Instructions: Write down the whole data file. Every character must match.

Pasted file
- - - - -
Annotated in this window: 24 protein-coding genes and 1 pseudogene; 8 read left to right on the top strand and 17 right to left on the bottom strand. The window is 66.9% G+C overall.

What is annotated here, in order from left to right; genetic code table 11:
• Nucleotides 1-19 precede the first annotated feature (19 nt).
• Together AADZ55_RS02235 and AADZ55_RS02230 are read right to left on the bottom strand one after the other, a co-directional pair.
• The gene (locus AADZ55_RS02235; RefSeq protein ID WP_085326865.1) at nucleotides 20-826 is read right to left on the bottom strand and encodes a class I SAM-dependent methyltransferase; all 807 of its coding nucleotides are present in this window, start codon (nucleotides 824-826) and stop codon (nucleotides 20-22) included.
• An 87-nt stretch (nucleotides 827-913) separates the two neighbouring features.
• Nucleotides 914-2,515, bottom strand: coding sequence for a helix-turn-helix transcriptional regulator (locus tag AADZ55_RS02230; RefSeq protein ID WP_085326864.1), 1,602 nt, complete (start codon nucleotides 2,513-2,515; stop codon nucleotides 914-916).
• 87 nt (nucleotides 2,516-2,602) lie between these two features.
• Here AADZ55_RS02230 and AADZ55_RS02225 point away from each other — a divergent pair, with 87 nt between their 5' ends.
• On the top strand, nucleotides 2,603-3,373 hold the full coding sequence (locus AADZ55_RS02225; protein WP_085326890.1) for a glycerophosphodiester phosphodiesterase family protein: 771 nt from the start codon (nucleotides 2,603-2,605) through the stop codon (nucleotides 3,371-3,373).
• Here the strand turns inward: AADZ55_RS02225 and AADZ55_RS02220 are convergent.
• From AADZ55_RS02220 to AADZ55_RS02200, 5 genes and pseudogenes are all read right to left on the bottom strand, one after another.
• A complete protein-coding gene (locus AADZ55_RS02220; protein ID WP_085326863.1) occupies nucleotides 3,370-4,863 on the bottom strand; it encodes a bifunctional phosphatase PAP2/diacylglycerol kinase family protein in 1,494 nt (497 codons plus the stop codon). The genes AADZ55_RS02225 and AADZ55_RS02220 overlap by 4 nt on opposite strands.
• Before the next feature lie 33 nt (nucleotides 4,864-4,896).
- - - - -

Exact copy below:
Annotated in this window: 24 protein-coding genes and 1 pseudogene; 8 read left to right on the top strand and 17 right to left on the bottom strand. The window is 66.9% G+C overall.

What is annotated here, in order from left to right; genetic code table 11:
• Nucleotides 1-19 precede the first annotated feature (19 nt).
• Together AADZ55_RS02235 and AADZ55_RS02230 are read right to left on the bottom strand one after the other, a co-directional pair.
• The gene (locus AADZ55_RS02235; RefSeq protein ID WP_085326865.1) at nucleotides 20-826 is read right to left on the bottom strand and encodes a class I SAM-dependent methyltransferase; all 807 of its coding nucleotides are present in this window, start codon (nucleotides 824-826) and stop codon (nucleotides 20-22) included.
• An 87-nt stretch (nucleotides 827-913) separates the two neighbouring features.
• Nucleotides 914-2,515, bottom strand: coding sequence for a helix-turn-helix transcriptional regulator (locus tag AADZ55_RS02230; RefSeq protein ID WP_085326864.1), 1,602 nt, complete (start codon nucleotides 2,513-2,515; stop codon nucleotides 914-916).
• 87 nt (nucleotides 2,516-2,602) lie between these two features.
• Here AADZ55_RS02230 and AADZ55_RS02225 point away from each other — a divergent pair, with 87 nt between their 5' ends.
• On the top strand, nucleotides 2,603-3,373 hold the full coding sequence (locus AADZ55_RS02225; protein WP_085326890.1) for a glycerophosphodiester phosphodiesterase family protein: 771 nt from the start codon (nucleotides 2,603-2,605) through the stop codon (nucleotides 3,371-3,373).
• Here the strand turns inward: AADZ55_RS02225 and AADZ55_RS02220 are convergent.
• From AADZ55_RS02220 to AADZ55_RS02200, 5 genes and pseudogenes are all read right to left on the bottom strand, one after another.
• A complete protein-coding gene (locus AADZ55_RS02220; protein ID WP_085326863.1) occupies nucleotides 3,370-4,863 on the bottom strand; it encodes a bifunctional phosphatase PAP2/diacylglycerol kinase family protein in 1,494 nt (497 codons plus the stop codon). The genes AADZ55_RS02225 and AADZ55_RS02220 overlap by 4 nt on opposite strands.
• Before the next feature lie 33 nt (nucleotides 4,864-4,896).